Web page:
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For The Home

Architectural Integrity

Author: Roberta Landman
Issue: January, 2007, Page 20
With the look of an old homestead cottage, the guest house is one of three structures being built at the Phoenix Home & Garden Idea House.  
Raised in Texas, architect Daniel Eastburn recalls taking one look at the future site of the Phoenix Home & Garden Idea House in Prescott and feeling right at home. “I thought the views were awesome. It reminded me of Texas, with the juniper trees, a rolling landscape, and that cowboy thing going on at Talking Rock.”

That easy-going “cowboy thing,” as Eastburn describes it, sums up this residential community’s casual, ranchlike environment. Talking Rock is the bucolic backdrop against which Eastburn, principal of Design Barbarians Architects, conceived the three separate living quarters of our Idea House.

Now well under construction are a primary residence with an outdoor cowboy-style kitchen, a guest house, and a barnlike garage with an upstairs bunkhouse. Noting his Texas roots, Eastburn says, “Most ranches I’ve been to have a main house, a bunkhouse, and a cook house—which was an outdoor cowboy kitchen back in older days.”

“Older days,” in fact, are what inspired Phoenix Home & Garden to head for the high country and construct a home with a hand-hewn, built-over-time quality—one that abounds in such natural materials as stone, metal and wood. The setting will be a showcase of the best of old-time craftsmanship and also the best of what is new.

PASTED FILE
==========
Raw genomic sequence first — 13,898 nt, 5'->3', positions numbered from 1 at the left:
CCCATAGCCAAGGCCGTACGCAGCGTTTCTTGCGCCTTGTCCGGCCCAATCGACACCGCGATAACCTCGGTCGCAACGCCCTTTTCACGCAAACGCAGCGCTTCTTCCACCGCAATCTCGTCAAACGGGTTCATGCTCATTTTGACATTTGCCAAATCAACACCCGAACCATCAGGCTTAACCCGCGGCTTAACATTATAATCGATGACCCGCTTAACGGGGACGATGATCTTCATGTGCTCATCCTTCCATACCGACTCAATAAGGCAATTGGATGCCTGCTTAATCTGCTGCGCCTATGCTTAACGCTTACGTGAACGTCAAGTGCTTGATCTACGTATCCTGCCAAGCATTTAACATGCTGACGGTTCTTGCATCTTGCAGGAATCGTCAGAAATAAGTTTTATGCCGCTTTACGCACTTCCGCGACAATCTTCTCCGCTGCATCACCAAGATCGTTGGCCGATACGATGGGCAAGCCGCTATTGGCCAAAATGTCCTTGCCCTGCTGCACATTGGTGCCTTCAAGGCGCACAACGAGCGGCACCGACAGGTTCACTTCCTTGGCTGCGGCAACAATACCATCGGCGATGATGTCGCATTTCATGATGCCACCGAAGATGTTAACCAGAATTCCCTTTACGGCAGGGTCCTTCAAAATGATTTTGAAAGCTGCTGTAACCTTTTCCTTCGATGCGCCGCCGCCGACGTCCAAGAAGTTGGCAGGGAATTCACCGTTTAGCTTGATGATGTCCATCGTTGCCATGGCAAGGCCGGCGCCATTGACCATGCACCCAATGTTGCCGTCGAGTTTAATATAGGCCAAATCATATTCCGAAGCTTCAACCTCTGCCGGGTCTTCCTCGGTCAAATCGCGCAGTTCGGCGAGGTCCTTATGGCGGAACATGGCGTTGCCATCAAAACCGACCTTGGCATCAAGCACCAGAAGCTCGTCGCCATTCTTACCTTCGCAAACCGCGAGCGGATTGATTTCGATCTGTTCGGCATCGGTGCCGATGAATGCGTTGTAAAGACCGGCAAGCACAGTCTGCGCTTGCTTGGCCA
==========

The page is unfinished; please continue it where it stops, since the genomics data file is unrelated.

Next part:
Eastburn’s design comes with a history, albeit a made-up one. In this Movieland-style yarn, “our” great-grandparents settled on a high-country parcel in the late 1890s and built a small ranch-house homestead—the log and fieldstone guest cottage of today. A barn for horses with bunks for hired hands up above was the next addition. The larger main home was erected in 1920, at the height of the American Arts & Crafts Movement. The hallmark of the period was a rebirth of the fine craftsmanship of former times.

Our made-up tale coincides with current-day reality as America experiences a resurgence of interest in Arts & Crafts style. When the main house is completed, it will reflect an Arts & Crafts feel both inside and out, and have wonderful interiors that meld Arts & Crafts, Art Nouveau, Lodge and other relevant historic styles. And, as they pay homage to history, the other structures, too, will be brimming with modern-day niceties. “Each of the three buildings is an idea house in itself,” Eastburn points out. “And each takes on a character of its own.”

We agree, and come next spring look forward to welcoming visitors to our completed vision. Hollywood never had it so good.
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